Bodhi ...Awakening to Buddha-nature (i.e. enlightenment).

Bodhisattva ...framed in Western religious terms the mythic Bodhisattvas are somewhere between patron saints and guardian angels. They typically are represented as epitmozing a certain ideal quality or virtue based on the specific nature of how they have vowed to save sentient beings. The bodhisattva is one who chooses to return to the world of form and its cycles of birth and death in order to assist other sentient beings to realize their own buddha-nature and accept liberation from suffering, or nirvana. The bodhisattva ideal is frequently associated with the form of Buddhism that spread through China and into Japan and southeast Asia (Mahayana) as well as the form that moved through central Asia into Tibet, Nepal, Bhutan, and Mongolia (Vajrayana). In less mythical/symbolic terms the bodhisattva is similar (but not identical) to the label of arhat, which is often associated with the form of Buddhism that spread through southern Asian countries such as Sri Lanka and Malaysia (Theravada).

Arhat ...Often translated as "Stream-Enterer", refering to the symbolism in Buddhism of wading through the river of doubt and temptation to reach "the other shore", or liberation from suffering. A rough equivalent in Western culture would be a living saint.

Shramanera ...A novice Buddhist monk.

Bhikkhu ...A fully ordained (male) Buddhist monk (female: Bhikkhuni).

Upasika ...A (female) lay Buddhist who has taken refuge in the Triple Gem, that is, the Buddha, the Dharma, and the Sangha (male: Upasaka).

Triple Gem ...Referring to the Buddha, the Dharma, and the Sangha. Taking refuge in the Buddha is to honor Shakyamuni Buddha as a great teacher and to recognize our own Buddha-nature. Taking refuge in the Dharma is honoring the teachings of Shakyamuni Buddha and recognizing their truth in our own lives. Taking refuge in the Sangha is honoring our fellow Buddhists and recognizing the value of their support and encouragement.

Sangha ...Traditionally it referred to the Buddhist monastic community but in the West especially it has come to refer to both monks and lay Buddhists, more akin to the Western terms congregation or church.

Tripitaka (Three Baskets) ...The three bodies of Buddhist scripture, including the Vinaya Pitaka (monastic codes of conduct), the Sutra Pitaka (stories about the life and teachings of the Buddha), and the Abhidharma Pitaka (philosophical treatises about Buddhist teachings).

Vinaya ...Monastic code of conduct for Bhikkhus and Bhikkhunis.

Sutra ...Literally translates as "Thread". Sutras are the primary means of explaining and teaching the dharma to lay Buddhists, generally presented in a particular style and format. The Buddha or a Bodhisattva (the perfect teacher) gives a perfect teaching at the perfect place at the perfect time to the perfect audience. Often in the story a group has assembled to hear a teaching and on their behalf an enlightened person will ask the teacher to explain a particular topic. Sutras can be as short as one page or as long as several hundred. Popular sutras in the West include the Heart Sutra, the Diamond Sutra, the Lotus Sutra, the Smaller Sukhavati Sutra, the Longer Sukhavati Sutra, the Visualization Sutra, the Avatamsaka Sutra, and the Platform Sutra.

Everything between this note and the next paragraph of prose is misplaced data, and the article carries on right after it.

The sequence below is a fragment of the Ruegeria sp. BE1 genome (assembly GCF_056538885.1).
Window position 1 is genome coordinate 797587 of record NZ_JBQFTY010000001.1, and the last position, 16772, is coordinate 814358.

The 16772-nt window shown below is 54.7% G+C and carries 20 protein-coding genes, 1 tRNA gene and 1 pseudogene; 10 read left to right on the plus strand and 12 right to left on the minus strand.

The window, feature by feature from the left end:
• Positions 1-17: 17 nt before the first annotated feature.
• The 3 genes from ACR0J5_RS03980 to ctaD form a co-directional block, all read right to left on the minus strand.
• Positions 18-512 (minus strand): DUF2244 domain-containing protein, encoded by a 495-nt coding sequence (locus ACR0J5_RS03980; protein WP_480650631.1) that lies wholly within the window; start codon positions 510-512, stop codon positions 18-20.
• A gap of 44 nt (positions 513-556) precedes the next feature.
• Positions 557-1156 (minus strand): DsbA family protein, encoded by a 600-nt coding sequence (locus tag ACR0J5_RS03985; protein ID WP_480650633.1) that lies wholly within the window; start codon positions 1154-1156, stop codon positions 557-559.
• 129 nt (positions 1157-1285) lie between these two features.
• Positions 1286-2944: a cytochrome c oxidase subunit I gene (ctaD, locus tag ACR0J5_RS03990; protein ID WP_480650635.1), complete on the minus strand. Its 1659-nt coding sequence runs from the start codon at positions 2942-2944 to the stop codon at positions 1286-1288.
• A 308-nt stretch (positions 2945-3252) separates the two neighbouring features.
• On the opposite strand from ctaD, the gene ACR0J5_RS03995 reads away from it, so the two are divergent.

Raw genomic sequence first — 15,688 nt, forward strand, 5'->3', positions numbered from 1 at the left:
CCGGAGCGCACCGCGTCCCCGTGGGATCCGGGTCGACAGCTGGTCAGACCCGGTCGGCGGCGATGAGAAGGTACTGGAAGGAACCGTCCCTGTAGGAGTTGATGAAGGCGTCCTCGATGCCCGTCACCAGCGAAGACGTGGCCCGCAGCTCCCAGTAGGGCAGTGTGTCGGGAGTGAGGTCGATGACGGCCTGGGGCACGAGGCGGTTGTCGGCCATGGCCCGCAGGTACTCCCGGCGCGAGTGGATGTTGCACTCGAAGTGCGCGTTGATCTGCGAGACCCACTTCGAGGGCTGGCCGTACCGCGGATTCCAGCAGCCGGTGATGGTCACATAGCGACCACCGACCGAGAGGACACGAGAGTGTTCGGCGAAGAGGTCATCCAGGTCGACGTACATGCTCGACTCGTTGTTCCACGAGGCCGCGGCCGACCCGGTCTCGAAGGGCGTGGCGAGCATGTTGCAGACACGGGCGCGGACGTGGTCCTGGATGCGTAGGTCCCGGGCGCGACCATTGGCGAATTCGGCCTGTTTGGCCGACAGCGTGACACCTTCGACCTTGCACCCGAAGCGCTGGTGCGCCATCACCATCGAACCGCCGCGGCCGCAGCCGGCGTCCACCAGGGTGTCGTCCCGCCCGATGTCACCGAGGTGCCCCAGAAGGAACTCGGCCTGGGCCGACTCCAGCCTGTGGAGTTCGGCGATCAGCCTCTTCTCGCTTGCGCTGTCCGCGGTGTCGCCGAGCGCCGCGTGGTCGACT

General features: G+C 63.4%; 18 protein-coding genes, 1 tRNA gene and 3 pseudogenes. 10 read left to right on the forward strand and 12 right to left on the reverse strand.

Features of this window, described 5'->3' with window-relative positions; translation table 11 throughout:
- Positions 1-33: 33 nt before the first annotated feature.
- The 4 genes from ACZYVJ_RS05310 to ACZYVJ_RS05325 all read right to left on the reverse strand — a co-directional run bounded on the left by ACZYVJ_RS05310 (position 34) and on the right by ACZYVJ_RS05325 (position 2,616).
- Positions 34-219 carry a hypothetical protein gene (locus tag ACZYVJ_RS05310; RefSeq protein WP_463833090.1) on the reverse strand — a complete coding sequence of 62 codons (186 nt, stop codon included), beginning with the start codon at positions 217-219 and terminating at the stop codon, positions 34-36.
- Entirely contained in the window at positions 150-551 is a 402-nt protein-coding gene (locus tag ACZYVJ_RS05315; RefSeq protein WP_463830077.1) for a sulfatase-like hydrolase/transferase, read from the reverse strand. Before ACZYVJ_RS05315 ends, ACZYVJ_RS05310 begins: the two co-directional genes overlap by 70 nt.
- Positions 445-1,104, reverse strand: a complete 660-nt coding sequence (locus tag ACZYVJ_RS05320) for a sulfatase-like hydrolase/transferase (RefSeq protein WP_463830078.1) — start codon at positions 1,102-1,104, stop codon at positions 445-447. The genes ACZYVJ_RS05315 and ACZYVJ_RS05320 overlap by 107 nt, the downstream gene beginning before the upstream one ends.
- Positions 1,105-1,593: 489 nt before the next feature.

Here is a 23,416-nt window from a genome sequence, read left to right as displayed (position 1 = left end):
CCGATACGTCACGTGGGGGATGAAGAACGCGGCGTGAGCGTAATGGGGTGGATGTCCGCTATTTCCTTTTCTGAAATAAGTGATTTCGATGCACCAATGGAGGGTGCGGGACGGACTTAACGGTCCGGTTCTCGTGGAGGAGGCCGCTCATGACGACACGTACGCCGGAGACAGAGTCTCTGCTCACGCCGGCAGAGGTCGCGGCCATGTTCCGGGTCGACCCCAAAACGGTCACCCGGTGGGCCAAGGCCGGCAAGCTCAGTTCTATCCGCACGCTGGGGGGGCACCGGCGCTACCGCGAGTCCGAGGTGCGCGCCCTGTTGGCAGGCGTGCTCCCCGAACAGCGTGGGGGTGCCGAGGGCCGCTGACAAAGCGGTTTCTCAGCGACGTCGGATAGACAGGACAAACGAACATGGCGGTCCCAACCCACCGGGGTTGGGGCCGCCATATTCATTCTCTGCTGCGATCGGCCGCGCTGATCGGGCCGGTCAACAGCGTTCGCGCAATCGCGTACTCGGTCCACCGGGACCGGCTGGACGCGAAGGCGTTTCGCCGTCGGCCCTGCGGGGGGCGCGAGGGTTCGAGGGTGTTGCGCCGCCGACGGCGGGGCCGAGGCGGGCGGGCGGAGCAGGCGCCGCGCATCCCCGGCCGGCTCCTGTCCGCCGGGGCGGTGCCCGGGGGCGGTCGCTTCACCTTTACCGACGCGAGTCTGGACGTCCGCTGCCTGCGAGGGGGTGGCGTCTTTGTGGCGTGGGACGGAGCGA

Abhidharma ...A collection of philosophical treatises about Buddhist teachings.

Upaya (Expedient Means) ...Frequently translated as "Expedient Means" or "Skillful Methods", it refers to teachings or practices which may be useful, especially for beginners, but may not be completely correct or accurate. Much of Buddhism itself is often referred to in this way, comparing itself to a raft to get to the other shore, a means to an end but not the end in and of itself.

Buddha-field ...A realm sustained by a Buddha. In different sutras there are references to endless numbers of Buddha-fields occupied by endless numbers of Buddhas. Some define this in other-worldly terms akin to other dimensions. Another view, or a more this-worldly perspective, is that even when "seeing reality as it is" each person has a unique perspective. As our view of the world becomes clearer and we become more familiar with our Buddha-nature, our unique relationship to existence is a Buddha-field.

Karma ...The effects of actions based on ignorance, specifically ignorance concerning the lack of an intrinsic or unchanging self. Ignorance leads to the delusion of an independent, static identity which then reinforces ignorance in a cyclic fashion.

Merit ...The virtue produced by enlightened action, it is the opposite of karma, or actions based on ignorance and their effects. Merit can effectively purify or neutralize the suffering caused by ignorance. While some talk about transferring merit, the shared benefit of activities producing merit is both automatic and instantaneous.

Mala ...Also known as Juzu (Japanese), a string of prayer beads commonly used for counting during recitations of mantras, dharanis, or gathas.

Mantra ...A phrase in Sanskrit which is recited to invoke a particular virtue or quality and produce merit.

Dharani ...A phrase or prayer recited to invoke a particular virtue or quality and produce merit.

Gatha ...A stylistic component or element of a sutra similar to a stanza or quatrain in a poem.